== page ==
As a writer and journalist, I was thrilled when the first PCs transformed the drudgery of typing, revising and rewriting by “disappearing” white-out, white-out sheets, erasers, waxy erasable paper, and the hated Smith-Corona and replaced them with little glowing characters on a screen. This changed the entire nature of writing, making it easy to churn out words at a fantastic rate and easy to create clean(-looking) copy for our editors.
However, as time passed and I became one of those editors…well. An editor in 2008 does work that was covered by three people just twenty or thirty years ago: a secretary, an editor, and a layout artist. Some editors also do the photographer’s job. My office presently puts out six journals (one of them an annual book) with a staff of four, three of whom are part-timers. Twenty years ago, when I worked at Arizona Highways, a staff of five editors, a research assistant, three secretaries, a photo editor, and four graphic artists produced one magazine, two or three books a year, and a few ancillary products such as calendars and notecards. One issue of Arizona Highways is about 48 pages long, much of it occupied by photography. A typical scholarly journal runs upward of 150 pages, with few illustrations. In other words, we are doing more work with the equivalent of 2½ full-time workers than a staff of fourteen did in the good old days.
Very efficient, I’m sure. As long as you overlook a few minor details:
1. We don’t do our work as well. Fewer eyes read the copy and there’s lots more of it. So, more errors get past us.
2. Whole classes of creative workers have been effectively put out of business. When editors become graphic designers, graphic designers line up at the food stamp counter.
3. Editors are not artists, and so the design of our print and web-based publications suffers.
4. Because we farm out a fair amount of graphic design to underpaid freelancers, young newly hired editors never see designers at work and, because they do not understand what designers really do, never learn how to communicate meaningfully with them.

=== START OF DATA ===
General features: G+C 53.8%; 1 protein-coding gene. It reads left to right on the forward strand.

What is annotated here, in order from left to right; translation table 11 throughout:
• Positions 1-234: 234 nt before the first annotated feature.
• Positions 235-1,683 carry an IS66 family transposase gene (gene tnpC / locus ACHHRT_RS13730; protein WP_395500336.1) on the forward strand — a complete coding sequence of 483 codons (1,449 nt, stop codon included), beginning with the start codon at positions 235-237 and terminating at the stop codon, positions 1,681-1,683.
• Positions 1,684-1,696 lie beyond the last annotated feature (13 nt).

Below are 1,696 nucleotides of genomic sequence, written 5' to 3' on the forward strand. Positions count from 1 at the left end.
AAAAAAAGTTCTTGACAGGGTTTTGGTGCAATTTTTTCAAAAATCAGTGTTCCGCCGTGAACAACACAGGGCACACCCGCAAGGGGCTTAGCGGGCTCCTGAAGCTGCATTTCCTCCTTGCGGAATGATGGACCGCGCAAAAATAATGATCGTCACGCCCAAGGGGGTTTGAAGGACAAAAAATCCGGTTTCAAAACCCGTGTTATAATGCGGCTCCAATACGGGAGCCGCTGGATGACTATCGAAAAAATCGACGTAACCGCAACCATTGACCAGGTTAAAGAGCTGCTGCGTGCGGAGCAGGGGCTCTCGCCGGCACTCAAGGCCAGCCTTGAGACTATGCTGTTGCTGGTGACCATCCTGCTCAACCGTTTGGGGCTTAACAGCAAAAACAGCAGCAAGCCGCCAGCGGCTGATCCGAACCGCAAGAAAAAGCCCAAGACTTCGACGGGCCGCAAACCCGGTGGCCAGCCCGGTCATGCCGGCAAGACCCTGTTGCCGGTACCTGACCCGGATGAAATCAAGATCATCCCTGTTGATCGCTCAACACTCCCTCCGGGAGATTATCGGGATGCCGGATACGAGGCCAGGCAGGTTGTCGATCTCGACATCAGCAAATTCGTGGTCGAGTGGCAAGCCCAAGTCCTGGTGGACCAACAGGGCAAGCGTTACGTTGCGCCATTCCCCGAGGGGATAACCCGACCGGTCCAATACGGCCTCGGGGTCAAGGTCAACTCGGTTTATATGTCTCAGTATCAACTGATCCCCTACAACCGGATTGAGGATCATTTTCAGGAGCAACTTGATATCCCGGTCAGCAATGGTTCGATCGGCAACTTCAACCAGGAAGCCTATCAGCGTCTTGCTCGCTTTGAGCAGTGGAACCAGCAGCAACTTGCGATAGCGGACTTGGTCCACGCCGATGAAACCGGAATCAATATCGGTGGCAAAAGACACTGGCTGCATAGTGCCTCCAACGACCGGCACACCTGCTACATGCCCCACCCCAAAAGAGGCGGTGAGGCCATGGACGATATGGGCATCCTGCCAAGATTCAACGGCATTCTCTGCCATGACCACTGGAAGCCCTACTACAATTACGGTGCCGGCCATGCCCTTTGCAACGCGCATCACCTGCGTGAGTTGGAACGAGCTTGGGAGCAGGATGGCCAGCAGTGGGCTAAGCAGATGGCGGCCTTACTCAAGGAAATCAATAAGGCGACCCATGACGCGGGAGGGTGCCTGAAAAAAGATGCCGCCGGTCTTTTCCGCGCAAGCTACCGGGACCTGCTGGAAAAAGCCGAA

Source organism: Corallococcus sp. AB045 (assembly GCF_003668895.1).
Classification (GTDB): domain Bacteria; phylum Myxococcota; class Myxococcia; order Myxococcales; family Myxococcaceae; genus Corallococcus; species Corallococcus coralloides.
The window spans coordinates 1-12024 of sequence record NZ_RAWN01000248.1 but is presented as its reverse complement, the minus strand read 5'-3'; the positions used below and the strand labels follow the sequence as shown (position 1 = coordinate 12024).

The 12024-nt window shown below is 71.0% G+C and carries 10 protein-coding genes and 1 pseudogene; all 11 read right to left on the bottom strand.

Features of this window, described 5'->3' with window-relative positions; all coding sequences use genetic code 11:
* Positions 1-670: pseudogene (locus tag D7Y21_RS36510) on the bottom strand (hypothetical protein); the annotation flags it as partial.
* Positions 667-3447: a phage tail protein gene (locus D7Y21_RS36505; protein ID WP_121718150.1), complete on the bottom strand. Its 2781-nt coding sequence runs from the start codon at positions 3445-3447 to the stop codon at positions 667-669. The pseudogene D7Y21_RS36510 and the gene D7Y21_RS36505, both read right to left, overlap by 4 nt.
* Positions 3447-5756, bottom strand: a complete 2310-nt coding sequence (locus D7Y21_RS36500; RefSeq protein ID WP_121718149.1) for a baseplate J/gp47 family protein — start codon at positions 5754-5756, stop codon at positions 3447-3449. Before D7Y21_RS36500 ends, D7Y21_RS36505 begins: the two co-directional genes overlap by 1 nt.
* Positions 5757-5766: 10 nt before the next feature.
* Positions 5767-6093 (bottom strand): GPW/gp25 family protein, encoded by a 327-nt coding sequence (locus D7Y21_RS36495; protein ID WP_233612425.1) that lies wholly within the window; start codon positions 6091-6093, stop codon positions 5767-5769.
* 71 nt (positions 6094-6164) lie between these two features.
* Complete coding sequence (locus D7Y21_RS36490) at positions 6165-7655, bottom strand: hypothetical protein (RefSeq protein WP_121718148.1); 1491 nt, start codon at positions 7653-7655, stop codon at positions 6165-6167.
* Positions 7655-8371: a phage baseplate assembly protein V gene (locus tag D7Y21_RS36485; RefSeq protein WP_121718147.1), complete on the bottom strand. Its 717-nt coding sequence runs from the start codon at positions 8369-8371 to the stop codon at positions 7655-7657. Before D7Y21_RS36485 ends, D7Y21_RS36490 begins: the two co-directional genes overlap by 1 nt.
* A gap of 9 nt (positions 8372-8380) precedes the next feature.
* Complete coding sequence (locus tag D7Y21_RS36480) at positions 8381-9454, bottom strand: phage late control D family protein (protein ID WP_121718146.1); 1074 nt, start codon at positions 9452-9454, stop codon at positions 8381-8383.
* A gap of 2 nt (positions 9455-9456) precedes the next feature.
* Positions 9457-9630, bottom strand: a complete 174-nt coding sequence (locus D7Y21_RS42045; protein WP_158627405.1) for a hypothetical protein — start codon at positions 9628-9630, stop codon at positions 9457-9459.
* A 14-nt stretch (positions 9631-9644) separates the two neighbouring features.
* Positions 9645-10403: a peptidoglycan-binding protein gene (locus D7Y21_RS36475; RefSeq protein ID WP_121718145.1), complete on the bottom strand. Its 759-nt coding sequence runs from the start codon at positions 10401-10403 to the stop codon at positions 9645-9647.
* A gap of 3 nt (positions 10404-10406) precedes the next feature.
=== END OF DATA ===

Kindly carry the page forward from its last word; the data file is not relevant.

5. Secretarial and clerical help is vastly undervalued, so that when we do hire such workers we pay them even less than they used to be paid, which was not much. My late, great secretary took home $240 per paycheck from her 50% FTE job. No one can make a living on that—or even supplement another job in any useful way.
Okay, so we all know more productive means overworked and underpaid. Tell us something else.
How about the status of women? In 1958, my mother got a job working in the front office of the apartment development where we lived. The place covered acres and acres with high-rises and garden apartments and was owned by a huge insurance company. She was beside herself with joy at earning $68 a week: “Such good pay for a woman,” she crowed.
“Such good pay for a woman” would not have paid a month’s rent on our apartment.
From childhood, my dream was to become an astrophysicist. Out of the question, of course. Not to worry, I was told: while I was working as a secretary and bringing up kids, I could “always have astronomy as a hobby.” As a college freshman, I was introduced to microbiology, a subject I found fascinating. No entry there, either.